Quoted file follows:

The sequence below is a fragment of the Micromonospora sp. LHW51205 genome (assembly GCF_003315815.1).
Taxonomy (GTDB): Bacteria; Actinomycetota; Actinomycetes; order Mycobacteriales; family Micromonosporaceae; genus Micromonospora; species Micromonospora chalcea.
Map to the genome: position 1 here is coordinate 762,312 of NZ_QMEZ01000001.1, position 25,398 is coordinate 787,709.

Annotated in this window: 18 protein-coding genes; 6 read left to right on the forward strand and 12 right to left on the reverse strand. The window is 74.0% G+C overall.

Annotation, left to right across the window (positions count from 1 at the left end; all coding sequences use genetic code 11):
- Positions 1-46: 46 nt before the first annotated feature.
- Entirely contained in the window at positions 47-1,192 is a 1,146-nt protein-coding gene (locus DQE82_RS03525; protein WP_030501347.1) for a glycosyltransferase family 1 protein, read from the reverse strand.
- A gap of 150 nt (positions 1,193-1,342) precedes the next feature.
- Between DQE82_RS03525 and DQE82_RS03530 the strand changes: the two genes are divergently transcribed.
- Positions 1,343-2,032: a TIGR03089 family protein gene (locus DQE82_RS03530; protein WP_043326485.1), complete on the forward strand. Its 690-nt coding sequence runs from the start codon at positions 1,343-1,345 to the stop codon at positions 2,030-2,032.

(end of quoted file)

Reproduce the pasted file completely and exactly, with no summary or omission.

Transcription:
The sequence below is a fragment of the Micromonospora sp. LHW51205 genome (assembly GCF_003315815.1).
Taxonomy (GTDB): Bacteria; Actinomycetota; Actinomycetes; order Mycobacteriales; family Micromonosporaceae; genus Micromonospora; species Micromonospora chalcea.
Map to the genome: position 1 here is coordinate 762,312 of NZ_QMEZ01000001.1, position 25,398 is coordinate 787,709.

Annotated in this window: 18 protein-coding genes; 6 read left to right on the forward strand and 12 right to left on the reverse strand. The window is 74.0% G+C overall.

Annotation, left to right across the window (positions count from 1 at the left end; all coding sequences use genetic code 11):
- Positions 1-46: 46 nt before the first annotated feature.
- Entirely contained in the window at positions 47-1,192 is a 1,146-nt protein-coding gene (locus DQE82_RS03525; protein WP_030501347.1) for a glycosyltransferase family 1 protein, read from the reverse strand.
- A gap of 150 nt (positions 1,193-1,342) precedes the next feature.
- Between DQE82_RS03525 and DQE82_RS03530 the strand changes: the two genes are divergently transcribed.
- Positions 1,343-2,032: a TIGR03089 family protein gene (locus DQE82_RS03530; protein WP_043326485.1), complete on the forward strand. Its 690-nt coding sequence runs from the start codon at positions 1,343-1,345 to the stop codon at positions 2,030-2,032.